A/B testing for a better customer experience
Website performance plays a decisive role in a business’s success, especially where online shops are concerned. Even miniscule changes can have a huge impact on user behavior and thus on conversion rates. If, for example, a simple change to an online form impairs the usability of the checkout process, the number of aborted purchases will rise.
Continuous A/B testing in e-commerce helps avoid such problems in the customer experience. When skillfully set up, they elucidate how changes to pages, advertisements or e-mails can affects customer behavior – and ensure that customers conclude their transactions faster.
Popular tool for marketers
A/B testing, as a data-driven process, is one of the most widespread methods for testing different messages and deriving concrete recommendations for action. From a technical perspective, A/B testing is far less complex than multivariate analyses. It is also very fast to deliver important findings, especially in concrete applications with few variations of a key element. Precisely this simplicity, combined with the growing range of data analytics possibilities, makes A/B testing a popular tool for online shops.
Numerous use cases for A/B testing
The range of use cases in which A/B testing is regularly employed is correspondingly broad, and includes:
- Homepage (e.g. CTA clicks)
- Category page (e.g. length of stay)
- Product page (e.g. conversions)
- Landing page (e.g. bounce rates)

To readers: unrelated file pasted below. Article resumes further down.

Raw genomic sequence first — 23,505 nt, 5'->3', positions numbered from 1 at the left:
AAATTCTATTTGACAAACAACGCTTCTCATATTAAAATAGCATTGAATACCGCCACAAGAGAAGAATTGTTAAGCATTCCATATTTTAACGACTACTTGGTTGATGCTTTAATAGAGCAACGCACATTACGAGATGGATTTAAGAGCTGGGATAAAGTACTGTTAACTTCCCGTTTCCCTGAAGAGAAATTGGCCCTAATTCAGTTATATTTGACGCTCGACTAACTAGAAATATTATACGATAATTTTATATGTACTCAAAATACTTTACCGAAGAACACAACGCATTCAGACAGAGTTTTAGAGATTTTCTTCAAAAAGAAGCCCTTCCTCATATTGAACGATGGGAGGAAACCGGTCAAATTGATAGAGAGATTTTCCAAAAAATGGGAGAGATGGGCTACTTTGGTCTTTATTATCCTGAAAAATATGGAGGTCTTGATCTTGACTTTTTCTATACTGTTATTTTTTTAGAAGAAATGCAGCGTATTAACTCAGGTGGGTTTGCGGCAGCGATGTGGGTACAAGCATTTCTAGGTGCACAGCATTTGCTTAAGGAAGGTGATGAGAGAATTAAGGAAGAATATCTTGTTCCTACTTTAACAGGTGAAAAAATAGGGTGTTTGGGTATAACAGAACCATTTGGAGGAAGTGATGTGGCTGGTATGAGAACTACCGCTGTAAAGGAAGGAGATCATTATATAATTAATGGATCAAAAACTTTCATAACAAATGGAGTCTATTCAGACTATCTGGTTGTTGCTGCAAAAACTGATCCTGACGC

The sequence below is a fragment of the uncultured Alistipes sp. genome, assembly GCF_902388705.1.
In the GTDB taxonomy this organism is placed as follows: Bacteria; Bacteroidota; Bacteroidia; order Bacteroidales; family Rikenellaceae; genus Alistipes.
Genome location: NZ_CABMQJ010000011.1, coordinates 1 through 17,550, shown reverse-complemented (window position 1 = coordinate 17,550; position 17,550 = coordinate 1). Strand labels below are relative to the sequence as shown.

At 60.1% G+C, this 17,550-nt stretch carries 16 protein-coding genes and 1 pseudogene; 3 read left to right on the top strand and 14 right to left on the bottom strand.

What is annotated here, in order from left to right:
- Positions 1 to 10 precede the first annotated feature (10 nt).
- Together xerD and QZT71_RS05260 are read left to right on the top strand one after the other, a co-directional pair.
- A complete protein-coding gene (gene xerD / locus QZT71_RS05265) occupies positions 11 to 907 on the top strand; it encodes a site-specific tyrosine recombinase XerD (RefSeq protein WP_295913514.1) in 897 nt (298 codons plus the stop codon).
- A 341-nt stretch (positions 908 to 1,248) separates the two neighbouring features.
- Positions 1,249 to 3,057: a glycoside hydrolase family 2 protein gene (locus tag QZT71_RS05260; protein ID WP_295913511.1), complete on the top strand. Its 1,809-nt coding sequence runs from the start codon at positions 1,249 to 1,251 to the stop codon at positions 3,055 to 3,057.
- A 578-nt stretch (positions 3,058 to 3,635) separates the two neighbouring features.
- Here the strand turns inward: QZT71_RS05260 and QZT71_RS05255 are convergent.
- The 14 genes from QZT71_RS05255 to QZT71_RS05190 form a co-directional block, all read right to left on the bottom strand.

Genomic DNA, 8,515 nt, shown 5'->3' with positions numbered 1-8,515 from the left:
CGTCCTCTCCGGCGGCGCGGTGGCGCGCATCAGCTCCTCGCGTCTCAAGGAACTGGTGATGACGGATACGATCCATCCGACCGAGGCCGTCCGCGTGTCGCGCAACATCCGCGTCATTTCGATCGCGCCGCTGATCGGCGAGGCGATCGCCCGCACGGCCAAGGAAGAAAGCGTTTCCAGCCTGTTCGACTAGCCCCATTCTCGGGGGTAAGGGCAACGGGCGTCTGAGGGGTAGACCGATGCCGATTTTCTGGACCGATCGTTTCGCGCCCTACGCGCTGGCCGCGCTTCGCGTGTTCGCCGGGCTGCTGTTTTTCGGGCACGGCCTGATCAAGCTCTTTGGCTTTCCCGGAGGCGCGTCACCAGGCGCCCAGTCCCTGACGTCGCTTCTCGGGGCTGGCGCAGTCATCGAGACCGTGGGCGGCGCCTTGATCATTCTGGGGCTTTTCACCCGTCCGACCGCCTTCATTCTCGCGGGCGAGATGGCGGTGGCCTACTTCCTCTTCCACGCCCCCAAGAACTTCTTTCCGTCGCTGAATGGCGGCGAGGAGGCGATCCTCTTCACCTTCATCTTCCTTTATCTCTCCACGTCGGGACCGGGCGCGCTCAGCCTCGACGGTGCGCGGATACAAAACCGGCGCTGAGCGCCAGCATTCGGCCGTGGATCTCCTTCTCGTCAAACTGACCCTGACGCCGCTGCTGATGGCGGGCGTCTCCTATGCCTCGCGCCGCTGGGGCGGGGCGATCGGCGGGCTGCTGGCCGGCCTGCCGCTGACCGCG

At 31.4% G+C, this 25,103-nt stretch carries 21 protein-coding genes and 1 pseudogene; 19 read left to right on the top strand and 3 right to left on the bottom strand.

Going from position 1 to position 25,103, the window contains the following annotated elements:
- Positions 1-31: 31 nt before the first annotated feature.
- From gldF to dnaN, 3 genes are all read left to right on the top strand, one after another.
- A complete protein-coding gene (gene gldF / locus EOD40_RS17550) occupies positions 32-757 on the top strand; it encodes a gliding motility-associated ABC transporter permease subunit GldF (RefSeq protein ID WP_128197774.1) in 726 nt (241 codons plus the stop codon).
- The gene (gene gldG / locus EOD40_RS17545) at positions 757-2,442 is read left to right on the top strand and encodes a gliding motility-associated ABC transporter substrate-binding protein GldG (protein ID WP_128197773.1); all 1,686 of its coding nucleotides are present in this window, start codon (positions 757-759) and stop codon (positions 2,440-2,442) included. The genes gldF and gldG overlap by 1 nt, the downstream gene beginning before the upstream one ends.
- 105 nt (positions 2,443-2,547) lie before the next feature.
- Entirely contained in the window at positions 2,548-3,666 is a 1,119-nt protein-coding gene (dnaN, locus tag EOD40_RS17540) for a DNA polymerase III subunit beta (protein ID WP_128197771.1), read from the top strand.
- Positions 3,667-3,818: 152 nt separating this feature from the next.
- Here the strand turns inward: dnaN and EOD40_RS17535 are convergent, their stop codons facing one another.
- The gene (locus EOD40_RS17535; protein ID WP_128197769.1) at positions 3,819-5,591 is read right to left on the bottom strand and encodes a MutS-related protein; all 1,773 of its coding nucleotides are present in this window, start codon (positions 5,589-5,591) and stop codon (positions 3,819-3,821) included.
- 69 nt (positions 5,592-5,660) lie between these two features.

- E-mail (e.g. read rates)
- SEO (e.g. organic traffic)
- Ads (e.g. impressions)
Whether for landing page optimization or checkout tweaking – the tests should be carried out in various segments to maximize their meaningfulness. The reason for this is that user behavior and their expectations of how content is presented differ depending on the devices and channels (e.g. mobile or desktop) employed.
Define the goals of A/B tests
A precise definition of the objectives is essential for efficient use of A/B testing. These determine where, and on which key elements, work is possible. Where the focus is on bounce rates, for example, tweaking information density or rearranging certain elements could offer good starting points for comparative tests.
Formation of hypotheses as the starting point for A/B testing
Objectives for the planned A/B tests should not be defined on the basis of gut feeling or subjective impressions, but by forming sound hypotheses. Consequently, the starting point for any analysis should always be a precise hypothesis that allows the best possible evaluation of the test findings later on. A/B testing can thus be broken down into four steps:
- Hypothesis definition
- A/B test planning (including random sample size, duration, participants, influencing factors, significance)
- Data capture
- Data evaluation
Hypothesis quality is decisive for the success of A/B tests
Not every assumption is suitable as a hypothesis for A/B testing. Vague formulations such as “The redesign of landing page X leads to a tangible improvement in conversion rates” lack the necessary conceptual depth, and cannot be validated. The success of A/B tests therefore depends largely on the quality of the initially formulated assumptions.
Precisely formulated hypotheses establish a measurable connection between an observed problem, the planned change (key elements) and the expected change in user behavior. The four elements of a well thought-out hypothesis are derived from these requirements:
Free hypothesis template for A/B tests as an orientation aid
Well-structured, precisely formulated hypotheses are among the essential success factors in A/B testing. Our free template offers you a good overview of the four elements for formulating hypotheses and gives you practical help in doing so.